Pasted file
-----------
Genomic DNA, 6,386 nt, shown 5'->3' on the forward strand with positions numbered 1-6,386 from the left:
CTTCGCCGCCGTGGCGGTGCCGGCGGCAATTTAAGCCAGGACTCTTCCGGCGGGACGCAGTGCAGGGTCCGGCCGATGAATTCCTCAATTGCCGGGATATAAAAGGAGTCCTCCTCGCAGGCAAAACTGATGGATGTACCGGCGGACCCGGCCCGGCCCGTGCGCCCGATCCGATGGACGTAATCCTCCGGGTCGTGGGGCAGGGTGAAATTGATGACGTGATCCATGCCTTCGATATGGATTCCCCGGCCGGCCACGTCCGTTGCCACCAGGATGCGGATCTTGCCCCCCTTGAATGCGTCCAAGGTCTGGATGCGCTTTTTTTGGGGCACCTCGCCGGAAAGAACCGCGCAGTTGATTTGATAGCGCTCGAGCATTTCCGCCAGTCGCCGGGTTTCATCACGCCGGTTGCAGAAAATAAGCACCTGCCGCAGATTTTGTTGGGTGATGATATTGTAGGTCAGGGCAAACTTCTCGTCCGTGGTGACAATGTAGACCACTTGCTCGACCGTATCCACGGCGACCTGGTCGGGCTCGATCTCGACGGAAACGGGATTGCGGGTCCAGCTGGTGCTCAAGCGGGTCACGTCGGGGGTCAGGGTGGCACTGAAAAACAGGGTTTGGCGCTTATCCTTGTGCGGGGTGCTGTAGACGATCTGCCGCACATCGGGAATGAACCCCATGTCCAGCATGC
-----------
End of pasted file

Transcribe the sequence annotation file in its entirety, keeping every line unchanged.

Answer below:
Genomic DNA, 6,386 nt, shown 5'->3' on the forward strand with positions numbered 1-6,386 from the left:
CTTCGCCGCCGTGGCGGTGCCGGCGGCAATTTAAGCCAGGACTCTTCCGGCGGGACGCAGTGCAGGGTCCGGCCGATGAATTCCTCAATTGCCGGGATATAAAAGGAGTCCTCCTCGCAGGCAAAACTGATGGATGTACCGGCGGACCCGGCCCGGCCCGTGCGCCCGATCCGATGGACGTAATCCTCCGGGTCGTGGGGCAGGGTGAAATTGATGACGTGATCCATGCCTTCGATATGGATTCCCCGGCCGGCCACGTCCGTTGCCACCAGGATGCGGATCTTGCCCCCCTTGAATGCGTCCAAGGTCTGGATGCGCTTTTTTTGGGGCACCTCGCCGGAAAGAACCGCGCAGTTGATTTGATAGCGCTCGAGCATTTCCGCCAGTCGCCGGGTTTCATCACGCCGGTTGCAGAAAATAAGCACCTGCCGCAGATTTTGTTGGGTGATGATATTGTAGGTCAGGGCAAACTTCTCGTCCGTGGTGACAATGTAGACCACTTGCTCGACCGTATCCACGGCGACCTGGTCGGGCTCGATCTCGACGGAAACGGGATTGCGGGTCCAGCTGGTGCTCAAGCGGGTCACGTCGGGGGTCAGGGTGGCACTGAAAAACAGGGTTTGGCGCTTATCCTTGTGCGGGGTGCTGTAGACGATCTGCCGCACATCGGGAATGAACCCCATGTCCAGCATGC